David Benavides, water attorney with New Mexico Legal Aid, moderated the meeting, presenting a list of topics that community activists wanted to discuss with Barlow. First on the list was the recent Federal Appeals Court decision upholding the Bureau of Reclamation's right to release any water necessary to sustain the silvery minnow in the Rio Grande, including diverted San Juan/Chama water that is owned by local cities and irrigation districts.
Deb Hibbard, of Rio Grande Restoration, who introduced herself as a "non-minnowist", claimed that the fish has become a scapegoat for mismanagement of the Rio Grande and that the real issue is how do we protect the environment as well as rural/urban values: "Please ask Congress not to change the Endangered Species Act." She pointed out the city of Albuquerque's abysmal failure to implement meaningful water conservation during the drought. Roberto Mondragon, of Aspectos Culturales, responded to Hibbard's comments by calling himself a "peopleist" when it comes to the concerns of rural communities, and that conflicts with environmental groups are not over if they continue to go to court, as in the silvery minnow case, rather than dialogue with the farmers and ranchers who are dependent upon the Rio Grande for irrigation: "The Endangered Species Act needs to be amended to include rural community members as endangered species," Mondragon said.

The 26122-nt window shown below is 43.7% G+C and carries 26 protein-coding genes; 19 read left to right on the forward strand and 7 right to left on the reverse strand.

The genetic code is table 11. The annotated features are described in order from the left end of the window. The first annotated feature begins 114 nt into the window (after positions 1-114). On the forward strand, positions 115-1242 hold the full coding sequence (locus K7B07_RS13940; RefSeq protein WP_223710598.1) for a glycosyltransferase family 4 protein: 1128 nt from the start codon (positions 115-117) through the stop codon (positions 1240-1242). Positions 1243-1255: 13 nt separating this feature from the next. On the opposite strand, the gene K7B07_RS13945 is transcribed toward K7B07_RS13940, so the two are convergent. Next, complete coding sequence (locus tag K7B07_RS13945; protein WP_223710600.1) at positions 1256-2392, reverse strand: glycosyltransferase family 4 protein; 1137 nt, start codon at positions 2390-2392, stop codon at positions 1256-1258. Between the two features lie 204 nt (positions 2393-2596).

As others joined in the discussion, it was clear that there remains distrust and conflict between those activists who represent environmental groups like Rio Grande Restoration and those from the rural farming and ranching community. Paula Garcia, director of the New Mexico Acequia Association, put the conflict into historical context: Rural Hispano parciantes are living with the legal reality of a colonially imposed system of private property rights, and the Endangered Species Act is seen as an overarching threat to those who have priority water rights."When people feel insecure about their rights its hard for them to focus on their conservation," she said.
Barlow responded to the dialogue by stressing again the basic principle of Conservation and Equity and that we need to distinguish between traditional private property rights and the commodification of water rights for profit. As another participant had previously pointed out, corporations love the divisions between environmentalists and rural people because it opens the door for their efforts to buy and sell water on the open market. Barlow cautioned that "People in this room have to come together if we want to bring these corporate behemoths down."